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Can Capitalism Be Compassionate And Successful?

Posted by admin | September 19th, 2006 | Filed under Compassionate Capitalism, Positive Change

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Last week’s announcement by Google that its philanthropic effort will be structured as a for-profit entity, enabling it to not only give away money but invest in start-up companies, form partnerships with venture capitalists and lobby with political ends in mind, prompted John Tierney to write an editorial about compassionate capitalism in Saturday’s New York Times. Tierney points out that for the emerging generation of entrepreneurs, capitalism and philanthropy are not seen as mutually exclusive. He points to companies like The Body Shop, Starbucks, Whole Foods, and Ben and Jerry’s who have demonstrated that it is possible to “do well by doing good.â€?

I add to that list Good Magazine, who I wrote about last week. There’s no doubt they’re committed to producing a quality product. Inaugural issue writers included James Surowiecki (who writes the Financial Page for the New Yorker), and Jeffrey Sachs (economist, author of The End of Poverty and Director of the Earth Institute at Columbia University). But they’re also into “doing well by doing good.â€? They’ve decided to give their money to support great causes rather then the post office. Huh? When you pay $20 to subscribe to Good Magazine 100 percent of the subscription fee goes to support one of twelve smart, cool, creative organizations. Not only that, you get to choose which organization you want to support. They’re doing this as an alternative to a traditional direct mail strategy that traditionalists argue is the only way to build a robust subscriber base. They’re also doing it because it’s smart. It’s a more effective way to reach their audience, generate credible buzz and further their mission. If you want to participate directly in compassionate capitalism, subscribe to Good Magazine.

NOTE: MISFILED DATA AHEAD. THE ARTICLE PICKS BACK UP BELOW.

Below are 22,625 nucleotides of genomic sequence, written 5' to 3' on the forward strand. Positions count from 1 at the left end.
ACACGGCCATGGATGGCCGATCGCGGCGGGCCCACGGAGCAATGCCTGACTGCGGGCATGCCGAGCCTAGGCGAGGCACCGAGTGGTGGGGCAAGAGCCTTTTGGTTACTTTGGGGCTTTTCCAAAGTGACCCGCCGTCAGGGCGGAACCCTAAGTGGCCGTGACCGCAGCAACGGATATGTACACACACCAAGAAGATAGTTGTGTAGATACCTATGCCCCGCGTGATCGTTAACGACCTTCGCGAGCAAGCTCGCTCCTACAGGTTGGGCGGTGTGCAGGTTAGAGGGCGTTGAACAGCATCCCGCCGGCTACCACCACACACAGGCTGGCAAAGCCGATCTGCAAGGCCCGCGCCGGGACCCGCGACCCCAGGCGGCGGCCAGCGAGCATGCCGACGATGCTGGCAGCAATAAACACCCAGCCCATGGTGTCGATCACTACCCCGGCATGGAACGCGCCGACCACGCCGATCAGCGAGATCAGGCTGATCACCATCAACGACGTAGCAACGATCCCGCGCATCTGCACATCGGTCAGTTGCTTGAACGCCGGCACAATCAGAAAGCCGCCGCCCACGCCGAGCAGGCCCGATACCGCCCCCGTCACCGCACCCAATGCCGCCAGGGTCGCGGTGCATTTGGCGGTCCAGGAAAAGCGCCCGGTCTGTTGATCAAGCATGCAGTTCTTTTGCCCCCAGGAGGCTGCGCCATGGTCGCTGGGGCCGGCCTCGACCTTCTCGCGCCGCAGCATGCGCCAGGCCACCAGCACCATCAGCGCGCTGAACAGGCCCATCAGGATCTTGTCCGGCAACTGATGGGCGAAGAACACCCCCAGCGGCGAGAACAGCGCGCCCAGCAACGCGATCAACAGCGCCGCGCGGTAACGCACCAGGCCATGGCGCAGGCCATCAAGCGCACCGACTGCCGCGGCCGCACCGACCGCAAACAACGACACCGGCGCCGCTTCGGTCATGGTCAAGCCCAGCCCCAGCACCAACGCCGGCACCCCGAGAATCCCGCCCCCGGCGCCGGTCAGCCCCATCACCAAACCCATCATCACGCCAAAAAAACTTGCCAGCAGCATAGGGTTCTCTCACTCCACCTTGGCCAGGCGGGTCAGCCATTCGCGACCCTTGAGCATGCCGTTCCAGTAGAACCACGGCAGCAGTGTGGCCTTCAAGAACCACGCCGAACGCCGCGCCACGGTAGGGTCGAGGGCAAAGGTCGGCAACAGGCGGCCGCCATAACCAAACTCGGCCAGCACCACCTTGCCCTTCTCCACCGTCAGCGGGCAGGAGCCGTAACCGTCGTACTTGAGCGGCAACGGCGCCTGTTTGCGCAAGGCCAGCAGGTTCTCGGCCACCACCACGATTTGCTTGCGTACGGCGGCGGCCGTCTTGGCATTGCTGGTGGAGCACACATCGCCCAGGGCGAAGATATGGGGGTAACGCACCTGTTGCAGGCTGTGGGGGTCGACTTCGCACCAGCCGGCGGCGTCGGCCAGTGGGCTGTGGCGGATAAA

One Response to “Can Capitalism Be Compassionate And Successful?”

  • September 27, 2006 at 9:30 pm | douglas says

    One of my favorite stories is of a young Martin Luther King Jr. and his father discussing Georgia’s racist governor Eugene Talmadge. King Sr. later recalled his son saying, “Talmadge has a Phi Beta Kappa key, can you believe that? What did he use all that precious knowledge for? To accomplish what?” King believed that the true goal of education was intelligence plus character. Like Socrates, he believed that education has a moral content, that what we are trying to ultimately learn is what the Good Life is.

    The 20th century has seen intelligence harnessed for medicine and for weaponry, for feeding millions and for killing millions too. Now in the 21st century, the question we have to individually ask ourselves is still the same: how do we live the Good Life? Within that question, we have to decide what to accomplish with our knowledge, and where to spend our passion and talent. Entreprenuerial creativity and energy, to accomplish what? Spent thoughtlessly, they will not achieve the environmentally conscious and humane economy our global society urgently needs.

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